mycenae - rich in gold
Remarkable gold elliptical funeral diadems, leaves, wheels, cups, earrings, pendants and pins from Shaft Grave III, "Grave of the Women", Grave Circle A, Mycenae. 1600-1500 BC.
National Archaeological Museum, Athens.
Once part of a large cemetery outside the acropolis walls, Grave Circle A was discovered within the Mycenaean citadel by Heinrich Schliemann in 1876 under the supervision of the Greek Ephor of Antiquities Panagiotis Stamatakis.
The tombs in Grave Circle A contained a total of nineteen burials: nine males, eight females and two infants. With the exception of Grave II, which contained a single burial, all of the other graves contained between two and five inhumations.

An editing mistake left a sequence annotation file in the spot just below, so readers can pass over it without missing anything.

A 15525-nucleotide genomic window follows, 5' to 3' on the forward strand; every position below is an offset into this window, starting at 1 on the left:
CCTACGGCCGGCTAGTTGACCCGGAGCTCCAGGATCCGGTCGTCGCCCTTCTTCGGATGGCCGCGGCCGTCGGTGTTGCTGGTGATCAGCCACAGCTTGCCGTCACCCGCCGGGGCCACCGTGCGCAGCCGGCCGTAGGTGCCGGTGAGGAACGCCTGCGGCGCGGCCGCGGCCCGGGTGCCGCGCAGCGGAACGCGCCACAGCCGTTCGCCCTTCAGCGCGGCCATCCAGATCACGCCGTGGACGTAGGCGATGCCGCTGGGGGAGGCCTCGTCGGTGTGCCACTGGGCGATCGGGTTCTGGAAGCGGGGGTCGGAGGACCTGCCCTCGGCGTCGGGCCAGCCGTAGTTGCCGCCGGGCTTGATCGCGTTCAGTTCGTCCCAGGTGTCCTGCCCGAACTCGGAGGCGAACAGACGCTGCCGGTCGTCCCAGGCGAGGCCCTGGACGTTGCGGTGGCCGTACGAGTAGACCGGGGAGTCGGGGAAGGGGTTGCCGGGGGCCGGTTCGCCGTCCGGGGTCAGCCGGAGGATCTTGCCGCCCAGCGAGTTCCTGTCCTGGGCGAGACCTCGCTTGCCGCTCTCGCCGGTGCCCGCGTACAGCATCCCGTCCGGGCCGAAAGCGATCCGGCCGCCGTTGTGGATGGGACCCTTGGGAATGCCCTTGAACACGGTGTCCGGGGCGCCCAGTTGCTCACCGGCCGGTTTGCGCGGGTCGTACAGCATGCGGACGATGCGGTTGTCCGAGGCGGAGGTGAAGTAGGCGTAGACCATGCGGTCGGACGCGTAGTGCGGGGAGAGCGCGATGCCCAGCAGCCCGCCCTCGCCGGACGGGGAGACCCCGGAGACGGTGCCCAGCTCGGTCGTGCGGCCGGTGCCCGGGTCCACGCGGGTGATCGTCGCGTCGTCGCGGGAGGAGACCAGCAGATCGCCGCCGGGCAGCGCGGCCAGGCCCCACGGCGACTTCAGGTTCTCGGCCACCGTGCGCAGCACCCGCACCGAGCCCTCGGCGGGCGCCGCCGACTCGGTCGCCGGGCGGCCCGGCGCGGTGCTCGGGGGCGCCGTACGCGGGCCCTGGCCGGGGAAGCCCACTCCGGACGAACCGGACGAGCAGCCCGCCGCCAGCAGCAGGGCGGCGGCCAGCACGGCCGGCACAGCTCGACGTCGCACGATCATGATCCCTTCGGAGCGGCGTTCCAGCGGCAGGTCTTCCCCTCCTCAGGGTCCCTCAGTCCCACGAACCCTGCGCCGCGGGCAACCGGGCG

The amazing wealth of the grave gifts reveals both the high social rank and the martial spirit of the deceased: gold jewelry and vases, a large number of decorated swords and other bronze objects, and artefacts made of imported materials, such as amber, lapis lazuli, faience and ostrich eggs. All of these, together with a small but characteristic group of pottery vessels, confirm Mycenae's importance during this period, and justify Homer's designation of Mycenae as 'rich in gold.'
Shaft Grave III, the so-called "Grave of the Women," contained three female and two infant interments. The women were literally covered in gold jewelry and wore massive gold diadems, while the infants were overlaid with gold foil. A great number of gold roundels and other gold cut-out foils in various shapes with repousse decoration were initially embroidered onto, either the deceased's clothes, or their shrouds. The jewelry included large silver and bronze pins with rock crystal heads or with gold ornaments and sheething, a necklace of amber beads, gold earrings, and gold seals engraved with hunting or dueling scenes. Miniature gold vessels, faience vessels and gold scales were also found.